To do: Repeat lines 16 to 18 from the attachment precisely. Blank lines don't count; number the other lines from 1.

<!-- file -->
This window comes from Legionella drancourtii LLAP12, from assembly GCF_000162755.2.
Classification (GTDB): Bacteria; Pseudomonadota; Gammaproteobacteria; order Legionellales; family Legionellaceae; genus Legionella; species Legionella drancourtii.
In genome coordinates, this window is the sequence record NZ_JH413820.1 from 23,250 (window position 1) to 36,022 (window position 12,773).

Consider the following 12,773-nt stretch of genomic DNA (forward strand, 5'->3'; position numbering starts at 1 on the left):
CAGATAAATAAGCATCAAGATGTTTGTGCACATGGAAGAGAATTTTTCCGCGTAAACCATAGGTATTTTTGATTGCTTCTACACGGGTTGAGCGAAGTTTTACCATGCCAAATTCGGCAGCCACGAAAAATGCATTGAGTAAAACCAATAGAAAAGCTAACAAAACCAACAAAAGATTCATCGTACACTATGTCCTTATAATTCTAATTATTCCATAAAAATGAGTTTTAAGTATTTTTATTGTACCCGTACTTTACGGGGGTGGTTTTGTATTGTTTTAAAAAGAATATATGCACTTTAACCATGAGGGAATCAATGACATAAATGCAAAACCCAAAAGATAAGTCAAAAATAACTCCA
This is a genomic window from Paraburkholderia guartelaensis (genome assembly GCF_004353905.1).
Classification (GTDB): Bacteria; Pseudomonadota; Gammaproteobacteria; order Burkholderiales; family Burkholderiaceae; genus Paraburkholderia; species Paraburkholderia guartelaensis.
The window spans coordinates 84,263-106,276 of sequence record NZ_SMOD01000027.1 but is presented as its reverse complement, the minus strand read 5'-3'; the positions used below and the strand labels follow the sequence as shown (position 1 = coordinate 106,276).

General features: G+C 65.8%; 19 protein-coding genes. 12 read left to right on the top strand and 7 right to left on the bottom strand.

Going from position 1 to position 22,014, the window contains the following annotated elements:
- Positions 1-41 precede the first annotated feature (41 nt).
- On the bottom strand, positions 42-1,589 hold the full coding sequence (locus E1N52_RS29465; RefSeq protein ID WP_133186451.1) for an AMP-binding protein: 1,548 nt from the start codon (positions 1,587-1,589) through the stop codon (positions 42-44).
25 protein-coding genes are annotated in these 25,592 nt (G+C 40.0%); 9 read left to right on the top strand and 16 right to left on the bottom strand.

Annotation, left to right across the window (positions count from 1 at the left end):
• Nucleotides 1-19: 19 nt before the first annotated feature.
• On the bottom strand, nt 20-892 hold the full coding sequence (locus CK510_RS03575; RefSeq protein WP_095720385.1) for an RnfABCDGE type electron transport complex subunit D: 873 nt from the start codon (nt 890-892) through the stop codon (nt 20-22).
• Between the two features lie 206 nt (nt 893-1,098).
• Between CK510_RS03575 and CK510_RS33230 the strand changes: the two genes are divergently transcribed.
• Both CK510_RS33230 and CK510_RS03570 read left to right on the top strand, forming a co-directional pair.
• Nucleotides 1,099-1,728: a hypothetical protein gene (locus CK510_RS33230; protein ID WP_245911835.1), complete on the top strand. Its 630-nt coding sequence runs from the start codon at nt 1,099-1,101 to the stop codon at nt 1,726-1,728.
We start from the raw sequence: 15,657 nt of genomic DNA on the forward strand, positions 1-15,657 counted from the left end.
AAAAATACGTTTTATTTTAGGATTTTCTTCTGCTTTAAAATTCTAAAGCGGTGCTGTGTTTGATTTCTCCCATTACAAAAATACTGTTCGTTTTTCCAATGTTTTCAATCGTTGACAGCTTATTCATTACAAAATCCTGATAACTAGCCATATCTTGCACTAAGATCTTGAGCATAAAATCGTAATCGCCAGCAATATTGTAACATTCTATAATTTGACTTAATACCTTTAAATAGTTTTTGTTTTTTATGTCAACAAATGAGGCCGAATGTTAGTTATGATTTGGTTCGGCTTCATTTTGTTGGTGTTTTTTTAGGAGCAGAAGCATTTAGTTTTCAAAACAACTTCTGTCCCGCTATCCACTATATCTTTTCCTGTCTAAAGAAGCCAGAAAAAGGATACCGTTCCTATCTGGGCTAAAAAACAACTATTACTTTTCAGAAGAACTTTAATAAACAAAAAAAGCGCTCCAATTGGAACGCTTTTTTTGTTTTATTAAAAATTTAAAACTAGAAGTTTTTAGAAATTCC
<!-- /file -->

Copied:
• On the bottom strand, nt 20-892 hold the full coding sequence (locus CK510_RS03575; RefSeq protein WP_095720385.1) for an RnfABCDGE type electron transport complex subunit D: 873 nt from the start codon (nt 890-892) through the stop codon (nt 20-22).
• Between the two features lie 206 nt (nt 893-1,098).
• Between CK510_RS03575 and CK510_RS33230 the strand changes: the two genes are divergently transcribed.